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Researchers propose new class of high-temperature alloy; eutectic high-entropy alloys with both high ductility and high strength

High-entropy alloys (HEAs), which represent an emerging effort in materials science and engineering, are multi-principal-element (at least four) alloys that are promising for high-temperature applications due to their high resistance to softening at elevated temperatures and sluggish diffusion kinetics.

However, HEAs so far have either high strength or high ductility; achieving both has been a challenge. Further, the inferior castability and compositional segregation of HEAs have been obstacles for commercialization. Now, researchers in China are proposing a new strategy for designing high-entropy alloys using the eutectic alloy concept to accomplish both attributes. As reported in a paper in Nature’s open access journal Scientific Reports, an eutectic high-entropy alloy (EHEA) showed an “unprecedented” combination of high tensile ductility and high fracture strength at room temperature. The excellent mechanical properties could be kept up to 700 °C.

High Entropy Alloys
In an introduction to Entropy’s 2013 special issue on HEAs, guest editor Prof. Jien-Wei Yeh, National Tsing Hua University, Taiwan, explained that in principle, with at least five major elements, HEAs thus have high mixing entropy at the liquid state or random state.
High mixing entropy can enhance the formation of solution-type phases, and in general leads to a simpler microstructure, he wrote.
He noted that HEAs have a broad range of structure and properties and may find applications in structural, electrical, magnetic, high-temperature, wear-resistant, corrosion-resistant, and oxidation-resistant components.

To the best of our knowledge, there is no report of HEAs possessing an excellent balanced strength and tensile ductility. Naturally, a composite way can be expected to achieve this balance. However, simply introducing a combination of fcc and bcc phases, without a proper structural design, could not solve the problem. Moreover, the inferior castability and compositional segregation, which are common for HEAs, further downgrade their mechanical properties and cast shadow on their engineering applications.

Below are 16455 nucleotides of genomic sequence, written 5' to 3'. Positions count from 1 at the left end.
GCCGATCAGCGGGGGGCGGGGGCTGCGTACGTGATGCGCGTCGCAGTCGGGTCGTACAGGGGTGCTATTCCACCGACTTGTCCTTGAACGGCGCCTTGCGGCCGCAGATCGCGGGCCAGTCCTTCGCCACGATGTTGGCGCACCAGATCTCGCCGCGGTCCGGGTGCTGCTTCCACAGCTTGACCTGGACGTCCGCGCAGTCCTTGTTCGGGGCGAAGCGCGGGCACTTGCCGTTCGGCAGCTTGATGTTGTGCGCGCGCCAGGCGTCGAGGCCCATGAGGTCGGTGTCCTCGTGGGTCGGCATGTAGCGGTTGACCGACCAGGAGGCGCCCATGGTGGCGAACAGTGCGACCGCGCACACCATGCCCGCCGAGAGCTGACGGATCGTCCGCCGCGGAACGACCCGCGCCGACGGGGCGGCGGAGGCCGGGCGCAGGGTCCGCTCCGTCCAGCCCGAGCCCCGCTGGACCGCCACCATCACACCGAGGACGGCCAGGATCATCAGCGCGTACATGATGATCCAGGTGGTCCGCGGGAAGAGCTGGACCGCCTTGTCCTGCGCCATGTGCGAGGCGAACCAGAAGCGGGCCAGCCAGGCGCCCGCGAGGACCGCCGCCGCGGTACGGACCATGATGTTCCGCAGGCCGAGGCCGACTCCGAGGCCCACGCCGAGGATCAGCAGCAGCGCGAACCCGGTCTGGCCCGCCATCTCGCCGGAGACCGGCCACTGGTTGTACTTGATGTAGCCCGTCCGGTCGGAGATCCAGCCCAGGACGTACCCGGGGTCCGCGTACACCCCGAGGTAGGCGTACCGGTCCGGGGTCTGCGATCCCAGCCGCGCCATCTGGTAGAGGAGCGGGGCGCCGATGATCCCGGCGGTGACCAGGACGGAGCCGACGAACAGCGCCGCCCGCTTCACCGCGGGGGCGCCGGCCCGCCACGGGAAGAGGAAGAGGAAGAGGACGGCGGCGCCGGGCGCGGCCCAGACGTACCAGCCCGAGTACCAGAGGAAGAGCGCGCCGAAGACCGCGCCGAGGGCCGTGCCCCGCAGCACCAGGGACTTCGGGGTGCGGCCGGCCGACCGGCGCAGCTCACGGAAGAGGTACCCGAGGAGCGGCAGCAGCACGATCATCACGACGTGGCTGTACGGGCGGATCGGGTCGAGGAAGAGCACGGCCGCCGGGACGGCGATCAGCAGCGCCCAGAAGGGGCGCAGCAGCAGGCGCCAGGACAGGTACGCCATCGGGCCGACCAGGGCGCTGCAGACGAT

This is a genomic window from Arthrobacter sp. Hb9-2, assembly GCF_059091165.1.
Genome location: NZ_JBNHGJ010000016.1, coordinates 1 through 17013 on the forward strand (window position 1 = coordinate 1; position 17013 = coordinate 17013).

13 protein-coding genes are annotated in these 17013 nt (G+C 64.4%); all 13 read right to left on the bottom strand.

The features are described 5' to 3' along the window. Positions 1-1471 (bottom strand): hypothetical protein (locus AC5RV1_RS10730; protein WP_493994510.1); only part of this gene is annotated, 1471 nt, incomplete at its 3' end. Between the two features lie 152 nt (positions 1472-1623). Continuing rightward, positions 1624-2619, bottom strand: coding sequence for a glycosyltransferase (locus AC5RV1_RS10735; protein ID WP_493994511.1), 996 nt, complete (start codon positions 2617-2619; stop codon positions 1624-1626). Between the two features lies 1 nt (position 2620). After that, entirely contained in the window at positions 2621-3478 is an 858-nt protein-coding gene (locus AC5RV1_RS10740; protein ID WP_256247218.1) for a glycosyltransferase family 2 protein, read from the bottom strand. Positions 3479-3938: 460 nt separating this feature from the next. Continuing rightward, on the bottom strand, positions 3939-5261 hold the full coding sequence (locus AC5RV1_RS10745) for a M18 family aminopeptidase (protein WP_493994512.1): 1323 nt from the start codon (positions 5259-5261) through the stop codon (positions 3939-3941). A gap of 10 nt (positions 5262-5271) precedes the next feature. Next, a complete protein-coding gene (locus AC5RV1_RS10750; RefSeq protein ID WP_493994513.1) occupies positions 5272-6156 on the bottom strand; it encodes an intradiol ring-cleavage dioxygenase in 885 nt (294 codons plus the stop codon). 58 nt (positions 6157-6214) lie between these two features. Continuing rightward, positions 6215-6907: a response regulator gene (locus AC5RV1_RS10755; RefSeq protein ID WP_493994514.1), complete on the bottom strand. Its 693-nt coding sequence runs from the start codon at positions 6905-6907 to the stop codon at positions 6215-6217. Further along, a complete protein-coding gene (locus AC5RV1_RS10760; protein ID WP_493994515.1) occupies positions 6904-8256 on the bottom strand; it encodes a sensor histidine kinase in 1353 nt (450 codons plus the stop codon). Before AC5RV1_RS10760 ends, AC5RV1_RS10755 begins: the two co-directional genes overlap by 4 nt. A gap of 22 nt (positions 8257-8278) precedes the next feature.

In order to address to these important technical issues that HEAs are currently facing, we proposed here to use the eutectic alloy idea to design HEAs with the composite structure, or it can be said to use the high-entropy alloy concept to design eutectic alloys.

Furthermore, we proposed to design the eutectic alloys with a mixture of soft fcc and hard bcc phases, to achieve the balance of high fracture strength and high ductility. Apart from being a new way to obtain the composite structure in HEAs, eutectic alloys are also known to be good candidate high-temperature alloys, because the eutectic solidification structure has the following features: 1) near-equilibrium microstructures that resist change at temperatures as high as their reaction temperature; 2) low-energy phase boundaries; 3) controllable microstructures; 4) high rupture strength; 5) stable defect structures; 6) good high-temperature creep resistance; 7) regular lamellar or rod-like eutectic organization, forming an in-situ composite.

In addition, eutectic alloys are known to have better castability. Also importantly, since the eutectic reaction is an isothermal transformation and hence there exists no a solidification temperature range, both the segregation and shrinkage cavity can be alleviated. Accordingly, if eutectic HEAs with the composite fcc/bcc structure can be prepared, they are expected to possess the advantageous mechanical properties and castability of eutectic alloys, clearing obstacles for their technological application.

—Lu et al.

A comparison of mechanical properties of the EHEA and (a) The comparison of room-temperature tensile mechanical properties. (b) The comparison of high-temperature strength. (c) The comparison of the ratio of fracture stress to yield stress (proof stress), between the AlCoCrFeNi2.1 EHEA and non-EHEAs, comprising NiAl-base alloys. Lu et al. Click to enlarge.

An eutectic reaction is the moment at which a mixture of two or more distinctively different solid phases simultaneously solidify from the parent liquid—e.g., liquid → α + β. The components form a joint super-lattice with a unique atomic percentage ratio between the components. The eutectic temperature is the lowest possible melting temperature over all of the mixing ratios for the involved components.

In an eutectic system, the growth of solid phases depends on the simultaneous rejection of constituents to the liquid phase, which causes adjustments of the melt composition and hence, mass transport by diffusion normal to the growth direction. This is a complex process involving interactions of heat and mass transfer; the result is a unique microstructure resulting from cooperative growth, connected to the atomic transfer in the melt ahead the solid/liquid interface.

Modern pistons are often made of aluminum-silicon alloys of eutectic, and partly hyper-eutectic composition, which can be cast easily and also forged. MAHLE notes that the eutectic alloy M124 is the classic piston alloy, and has been used for decades. Hyper-eutectic alloys enable pistons with even great wear resistance.